The RFS as the class became known was also sold as a kitset, through Farmers chain of retail stores - with a cleverly engineered building system that used the delivery crate as a building base.
He continued to compete in the Flying Dutchman class into the late 70's - an almost 20 year career, and sailed Takapuna in the 1977 Nationals along with Roberts as his crew. In his latter years, Smale moved into remote controlled sailing in which he again was highly successful as a competitor and designer, builder, sailmaker.
Coastguard Boating Education
He established the yacht pond on the shores of Lake Pupuke alongside the family quarry and was one of the enthusiasts behind the development of model yachting or remote controlled yachting in New Zealand.
Smale ever the engineer, designed and built most of his own sails, for all his yachts from the remote controlled yachts through to his Flying Dutchman.
He pioneered the use of hydraulics to control stay tension in the Flying Dutchman class, running the system for several years, unbeknown to other competitors,before switching to more conventional systems.
He also developed the 'spike cut' as a means of radiusing sail panels to provide the greatest control particularly over luff tension. He patented the idea and was then involved in litigation with a major sail making organisation, following the 1987 America's Cup over their commercial use of his idea.
Geoff Smale presenting prizes OKI 24 Hour Race March 2010-1
Geoff Smale attended Takapuna Grammar School, on Auckland's North Shore, and went on to study engineering at Auckland University.
The Smale family had long owned a area of farmland on Auckland's North Shore, alongside the now northern motorway, along with a quarry which Geoff operated in conjunction with his brother Jim, working out of a rough tin shed on the site, until well into their seventies, when the quarry was shut down.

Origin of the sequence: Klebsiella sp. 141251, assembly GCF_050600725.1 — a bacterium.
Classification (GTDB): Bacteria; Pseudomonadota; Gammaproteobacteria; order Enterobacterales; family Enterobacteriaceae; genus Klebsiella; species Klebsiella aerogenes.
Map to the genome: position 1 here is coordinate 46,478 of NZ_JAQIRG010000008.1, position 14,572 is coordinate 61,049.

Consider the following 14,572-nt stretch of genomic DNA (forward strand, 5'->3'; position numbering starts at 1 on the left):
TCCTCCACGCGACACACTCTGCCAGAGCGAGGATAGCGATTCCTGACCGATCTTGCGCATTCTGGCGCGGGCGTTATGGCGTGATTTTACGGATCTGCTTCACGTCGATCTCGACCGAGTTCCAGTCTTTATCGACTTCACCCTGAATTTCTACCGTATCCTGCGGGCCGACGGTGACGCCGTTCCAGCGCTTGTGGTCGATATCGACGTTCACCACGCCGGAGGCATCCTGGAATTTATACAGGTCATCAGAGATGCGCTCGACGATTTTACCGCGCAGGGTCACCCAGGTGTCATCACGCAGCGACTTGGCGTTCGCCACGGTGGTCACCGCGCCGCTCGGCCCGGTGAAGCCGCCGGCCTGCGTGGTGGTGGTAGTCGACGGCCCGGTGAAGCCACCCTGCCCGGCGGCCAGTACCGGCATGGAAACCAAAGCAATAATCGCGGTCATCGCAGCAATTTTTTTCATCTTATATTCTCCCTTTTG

After resisting numerous attempts to develop the farmland, the Smale family, led by Jim and Geoff, settled on a gradual development of what is now a technology park accommodating some of New Zealand's top companies in a campus type development, more common overseas.
Geoff Smale (right) in full cry at a model yacht regatta
Smale continued with an enthusiasm for sailing right through his life.
Flying, which was eventually to claim his life, was a natural progression for him, even though he obtained his licence at 82 years old. His understanding of aerodynamics was rivalled by few, and Smale had the additional ability to think about what was happening whether it be in the pilot or helmsman's seat.
Geoff Smale treated life as one big learning experience in which the ideas and experimentation were just as important as the success.
There was no such thing as a failed experiment - he learned from everything. But the competitor in Geoff Smale hated coming second, even though he always had a smile on his face, and a friendly word of congratulation.
Atau Hau, the 1958 Prince of Wales Trophy winner, after spending years in the roof of the shed at Smales Quarry has been restored and now is on permanent display, complete with original sails and fittings at the National Maritime Museum